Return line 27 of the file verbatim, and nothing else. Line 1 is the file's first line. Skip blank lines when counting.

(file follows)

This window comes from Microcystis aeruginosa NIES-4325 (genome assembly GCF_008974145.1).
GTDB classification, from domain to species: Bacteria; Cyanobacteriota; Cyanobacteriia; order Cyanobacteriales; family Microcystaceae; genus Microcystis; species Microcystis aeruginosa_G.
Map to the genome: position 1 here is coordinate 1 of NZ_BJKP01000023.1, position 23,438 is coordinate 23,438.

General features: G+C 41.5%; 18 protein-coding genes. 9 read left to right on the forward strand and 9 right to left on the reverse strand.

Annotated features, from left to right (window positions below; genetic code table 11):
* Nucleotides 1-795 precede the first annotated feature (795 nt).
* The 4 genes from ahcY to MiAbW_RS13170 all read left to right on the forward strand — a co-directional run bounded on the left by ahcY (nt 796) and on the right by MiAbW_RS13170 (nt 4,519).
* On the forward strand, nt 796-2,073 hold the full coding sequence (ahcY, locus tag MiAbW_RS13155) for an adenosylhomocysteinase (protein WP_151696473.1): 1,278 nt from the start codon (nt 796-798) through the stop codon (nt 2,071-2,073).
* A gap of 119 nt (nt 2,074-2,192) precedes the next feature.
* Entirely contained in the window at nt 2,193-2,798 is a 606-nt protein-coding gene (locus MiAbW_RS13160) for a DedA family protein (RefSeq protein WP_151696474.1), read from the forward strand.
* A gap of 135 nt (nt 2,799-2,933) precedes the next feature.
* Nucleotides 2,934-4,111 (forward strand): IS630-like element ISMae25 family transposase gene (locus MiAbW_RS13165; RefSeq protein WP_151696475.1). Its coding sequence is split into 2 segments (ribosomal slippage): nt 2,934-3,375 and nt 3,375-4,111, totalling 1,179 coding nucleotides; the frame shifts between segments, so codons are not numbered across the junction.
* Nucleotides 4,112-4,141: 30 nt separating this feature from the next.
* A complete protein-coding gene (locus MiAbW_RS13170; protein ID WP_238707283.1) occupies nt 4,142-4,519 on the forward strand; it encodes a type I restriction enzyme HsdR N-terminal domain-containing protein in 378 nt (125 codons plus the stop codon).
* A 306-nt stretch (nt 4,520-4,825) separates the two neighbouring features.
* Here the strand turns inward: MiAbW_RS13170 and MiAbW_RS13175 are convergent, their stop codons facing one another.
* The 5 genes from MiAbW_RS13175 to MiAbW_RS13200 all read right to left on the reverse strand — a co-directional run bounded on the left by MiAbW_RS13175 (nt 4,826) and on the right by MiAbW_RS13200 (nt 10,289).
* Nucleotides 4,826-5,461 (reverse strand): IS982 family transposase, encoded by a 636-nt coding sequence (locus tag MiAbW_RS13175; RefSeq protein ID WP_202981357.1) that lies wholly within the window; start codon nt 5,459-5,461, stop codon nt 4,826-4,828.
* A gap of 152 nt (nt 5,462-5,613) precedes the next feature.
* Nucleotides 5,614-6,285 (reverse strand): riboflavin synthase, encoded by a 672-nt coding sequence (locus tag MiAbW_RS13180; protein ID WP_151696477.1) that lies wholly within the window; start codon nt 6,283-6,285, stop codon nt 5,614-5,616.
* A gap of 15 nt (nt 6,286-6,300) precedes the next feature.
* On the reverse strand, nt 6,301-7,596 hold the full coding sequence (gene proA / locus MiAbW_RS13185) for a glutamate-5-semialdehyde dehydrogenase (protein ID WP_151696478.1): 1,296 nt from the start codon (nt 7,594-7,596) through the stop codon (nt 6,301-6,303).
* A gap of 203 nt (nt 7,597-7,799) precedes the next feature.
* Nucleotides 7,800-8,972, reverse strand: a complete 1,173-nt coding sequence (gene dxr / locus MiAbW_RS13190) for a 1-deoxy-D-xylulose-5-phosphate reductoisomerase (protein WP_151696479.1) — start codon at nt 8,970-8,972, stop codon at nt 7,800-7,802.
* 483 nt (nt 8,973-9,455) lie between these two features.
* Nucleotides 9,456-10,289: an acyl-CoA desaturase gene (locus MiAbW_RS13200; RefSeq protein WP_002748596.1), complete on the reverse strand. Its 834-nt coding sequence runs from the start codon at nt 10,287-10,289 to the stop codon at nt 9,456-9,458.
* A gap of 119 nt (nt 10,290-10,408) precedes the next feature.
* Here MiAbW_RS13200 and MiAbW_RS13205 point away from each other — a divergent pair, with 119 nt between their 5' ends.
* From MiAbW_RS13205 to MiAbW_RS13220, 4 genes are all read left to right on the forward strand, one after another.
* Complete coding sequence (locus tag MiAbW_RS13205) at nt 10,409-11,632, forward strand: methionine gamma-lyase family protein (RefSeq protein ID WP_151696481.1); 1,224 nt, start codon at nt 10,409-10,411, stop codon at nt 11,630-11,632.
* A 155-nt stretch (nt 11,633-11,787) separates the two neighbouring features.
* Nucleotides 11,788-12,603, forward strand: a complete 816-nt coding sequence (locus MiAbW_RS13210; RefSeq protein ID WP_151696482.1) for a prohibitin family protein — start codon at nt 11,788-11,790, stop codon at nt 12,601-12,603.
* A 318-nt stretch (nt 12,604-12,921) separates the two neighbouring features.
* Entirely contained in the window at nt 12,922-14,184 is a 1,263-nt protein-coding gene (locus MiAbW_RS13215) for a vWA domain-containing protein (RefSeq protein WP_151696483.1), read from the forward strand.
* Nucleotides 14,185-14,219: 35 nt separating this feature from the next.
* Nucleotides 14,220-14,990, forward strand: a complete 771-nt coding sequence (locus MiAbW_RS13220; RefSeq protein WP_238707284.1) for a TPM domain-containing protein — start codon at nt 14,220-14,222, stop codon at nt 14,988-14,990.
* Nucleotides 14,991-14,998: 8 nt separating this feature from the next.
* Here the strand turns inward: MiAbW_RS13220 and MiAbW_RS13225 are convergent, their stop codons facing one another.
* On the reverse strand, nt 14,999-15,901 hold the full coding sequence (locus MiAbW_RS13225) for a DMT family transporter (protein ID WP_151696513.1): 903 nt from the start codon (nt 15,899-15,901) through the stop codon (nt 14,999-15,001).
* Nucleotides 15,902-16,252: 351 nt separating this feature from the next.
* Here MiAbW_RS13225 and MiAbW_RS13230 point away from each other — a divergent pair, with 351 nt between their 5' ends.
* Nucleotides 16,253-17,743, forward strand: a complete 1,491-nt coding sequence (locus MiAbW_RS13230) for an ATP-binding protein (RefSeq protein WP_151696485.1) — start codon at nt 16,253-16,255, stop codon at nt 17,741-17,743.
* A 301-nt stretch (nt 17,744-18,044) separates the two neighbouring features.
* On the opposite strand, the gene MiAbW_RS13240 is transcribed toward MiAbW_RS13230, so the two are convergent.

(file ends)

* A gap of 119 nt (nt 10,290-10,408) precedes the next feature.